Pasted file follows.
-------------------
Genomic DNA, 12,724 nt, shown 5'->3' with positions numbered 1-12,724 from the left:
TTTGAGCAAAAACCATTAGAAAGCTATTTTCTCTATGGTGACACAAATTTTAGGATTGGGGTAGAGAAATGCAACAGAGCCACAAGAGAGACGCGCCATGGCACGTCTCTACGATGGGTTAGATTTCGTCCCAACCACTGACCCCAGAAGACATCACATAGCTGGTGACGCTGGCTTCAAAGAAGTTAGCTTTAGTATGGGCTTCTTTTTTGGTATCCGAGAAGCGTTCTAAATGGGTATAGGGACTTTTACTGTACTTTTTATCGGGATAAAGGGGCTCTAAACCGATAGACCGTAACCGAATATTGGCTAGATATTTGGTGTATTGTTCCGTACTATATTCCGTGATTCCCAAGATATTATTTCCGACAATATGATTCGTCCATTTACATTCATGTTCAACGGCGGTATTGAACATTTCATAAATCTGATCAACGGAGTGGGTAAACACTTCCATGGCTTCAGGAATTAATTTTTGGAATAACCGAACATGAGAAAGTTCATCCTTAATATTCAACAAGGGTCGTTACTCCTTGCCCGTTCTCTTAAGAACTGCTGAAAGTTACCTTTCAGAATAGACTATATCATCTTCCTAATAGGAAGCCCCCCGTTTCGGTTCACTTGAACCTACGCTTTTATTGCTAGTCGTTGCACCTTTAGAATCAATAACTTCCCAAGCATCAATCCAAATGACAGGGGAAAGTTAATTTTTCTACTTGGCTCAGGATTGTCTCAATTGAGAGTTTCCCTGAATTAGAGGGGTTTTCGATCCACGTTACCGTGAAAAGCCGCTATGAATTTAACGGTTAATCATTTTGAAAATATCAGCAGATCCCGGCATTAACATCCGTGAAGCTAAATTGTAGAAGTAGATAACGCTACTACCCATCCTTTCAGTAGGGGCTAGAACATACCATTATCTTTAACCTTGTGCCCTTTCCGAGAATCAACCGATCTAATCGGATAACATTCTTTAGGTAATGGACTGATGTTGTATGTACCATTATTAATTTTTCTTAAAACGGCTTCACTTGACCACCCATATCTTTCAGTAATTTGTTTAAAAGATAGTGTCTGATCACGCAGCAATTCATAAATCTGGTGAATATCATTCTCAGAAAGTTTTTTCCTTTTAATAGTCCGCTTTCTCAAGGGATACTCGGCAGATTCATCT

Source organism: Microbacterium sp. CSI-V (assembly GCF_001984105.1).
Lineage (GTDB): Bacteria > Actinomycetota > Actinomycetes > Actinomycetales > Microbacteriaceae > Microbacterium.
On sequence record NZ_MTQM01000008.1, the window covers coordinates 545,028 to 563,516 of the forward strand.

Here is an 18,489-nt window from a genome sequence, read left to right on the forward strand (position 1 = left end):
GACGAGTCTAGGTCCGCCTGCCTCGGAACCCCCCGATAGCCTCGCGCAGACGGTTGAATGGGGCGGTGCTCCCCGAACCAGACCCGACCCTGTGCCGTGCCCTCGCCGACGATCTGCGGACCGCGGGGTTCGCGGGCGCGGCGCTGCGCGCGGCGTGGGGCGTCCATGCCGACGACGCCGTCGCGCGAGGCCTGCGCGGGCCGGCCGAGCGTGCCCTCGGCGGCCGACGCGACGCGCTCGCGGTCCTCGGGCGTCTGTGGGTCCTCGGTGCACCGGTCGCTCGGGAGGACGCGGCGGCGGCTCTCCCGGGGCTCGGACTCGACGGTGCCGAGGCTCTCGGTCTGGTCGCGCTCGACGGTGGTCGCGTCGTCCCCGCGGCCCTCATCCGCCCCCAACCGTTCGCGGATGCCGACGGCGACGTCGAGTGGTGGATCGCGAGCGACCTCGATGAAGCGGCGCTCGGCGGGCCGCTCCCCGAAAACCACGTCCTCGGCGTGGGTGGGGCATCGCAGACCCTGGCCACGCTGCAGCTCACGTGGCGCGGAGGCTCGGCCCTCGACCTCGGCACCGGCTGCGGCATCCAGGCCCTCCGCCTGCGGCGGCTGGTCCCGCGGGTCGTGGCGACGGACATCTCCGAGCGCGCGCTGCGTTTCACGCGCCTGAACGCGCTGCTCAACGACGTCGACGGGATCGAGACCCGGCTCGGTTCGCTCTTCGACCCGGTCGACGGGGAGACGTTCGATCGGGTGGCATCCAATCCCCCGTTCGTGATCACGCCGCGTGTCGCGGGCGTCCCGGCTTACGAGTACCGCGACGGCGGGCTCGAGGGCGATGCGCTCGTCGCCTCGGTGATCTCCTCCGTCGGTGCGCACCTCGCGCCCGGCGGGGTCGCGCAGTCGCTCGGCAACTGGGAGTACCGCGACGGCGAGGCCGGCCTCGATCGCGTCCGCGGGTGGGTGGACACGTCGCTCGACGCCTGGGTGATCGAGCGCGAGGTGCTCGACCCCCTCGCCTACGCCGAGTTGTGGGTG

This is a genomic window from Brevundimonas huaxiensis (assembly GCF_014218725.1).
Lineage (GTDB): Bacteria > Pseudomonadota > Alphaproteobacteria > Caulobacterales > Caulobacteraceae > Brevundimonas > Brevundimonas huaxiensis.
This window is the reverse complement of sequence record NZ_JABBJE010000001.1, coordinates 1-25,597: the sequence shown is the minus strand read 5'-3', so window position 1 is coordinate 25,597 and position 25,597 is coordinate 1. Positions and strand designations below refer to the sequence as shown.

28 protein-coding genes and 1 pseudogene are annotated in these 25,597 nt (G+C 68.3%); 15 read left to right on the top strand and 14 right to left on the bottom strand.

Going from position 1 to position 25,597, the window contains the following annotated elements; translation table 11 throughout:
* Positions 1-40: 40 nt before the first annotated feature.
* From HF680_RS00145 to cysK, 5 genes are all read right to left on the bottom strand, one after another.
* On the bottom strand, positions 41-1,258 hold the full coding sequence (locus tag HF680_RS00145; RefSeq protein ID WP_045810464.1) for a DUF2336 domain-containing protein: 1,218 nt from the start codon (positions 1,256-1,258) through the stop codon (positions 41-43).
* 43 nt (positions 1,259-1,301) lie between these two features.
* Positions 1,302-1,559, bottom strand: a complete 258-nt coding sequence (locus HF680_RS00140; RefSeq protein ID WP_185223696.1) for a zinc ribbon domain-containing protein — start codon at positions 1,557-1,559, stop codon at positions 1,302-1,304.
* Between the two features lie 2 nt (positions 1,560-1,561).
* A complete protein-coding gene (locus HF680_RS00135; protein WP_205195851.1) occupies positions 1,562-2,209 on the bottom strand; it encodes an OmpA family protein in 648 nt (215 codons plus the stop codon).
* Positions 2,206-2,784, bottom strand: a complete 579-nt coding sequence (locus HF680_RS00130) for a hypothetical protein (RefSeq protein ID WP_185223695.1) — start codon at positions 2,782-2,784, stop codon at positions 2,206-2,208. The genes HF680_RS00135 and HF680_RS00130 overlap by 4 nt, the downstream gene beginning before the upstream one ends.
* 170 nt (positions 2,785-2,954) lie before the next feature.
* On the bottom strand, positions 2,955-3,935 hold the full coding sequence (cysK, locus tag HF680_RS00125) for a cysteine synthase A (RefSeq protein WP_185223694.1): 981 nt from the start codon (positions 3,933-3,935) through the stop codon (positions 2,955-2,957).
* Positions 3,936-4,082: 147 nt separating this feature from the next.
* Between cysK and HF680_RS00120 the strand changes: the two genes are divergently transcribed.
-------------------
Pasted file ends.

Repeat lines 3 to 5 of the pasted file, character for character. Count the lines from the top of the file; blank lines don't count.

Source organism: Microbacterium sp. CSI-V (assembly GCF_001984105.1).
Lineage (GTDB): Bacteria > Actinomycetota > Actinomycetes > Actinomycetales > Microbacteriaceae > Microbacterium.
On sequence record NZ_MTQM01000008.1, the window covers coordinates 545,028 to 563,516 of the forward strand.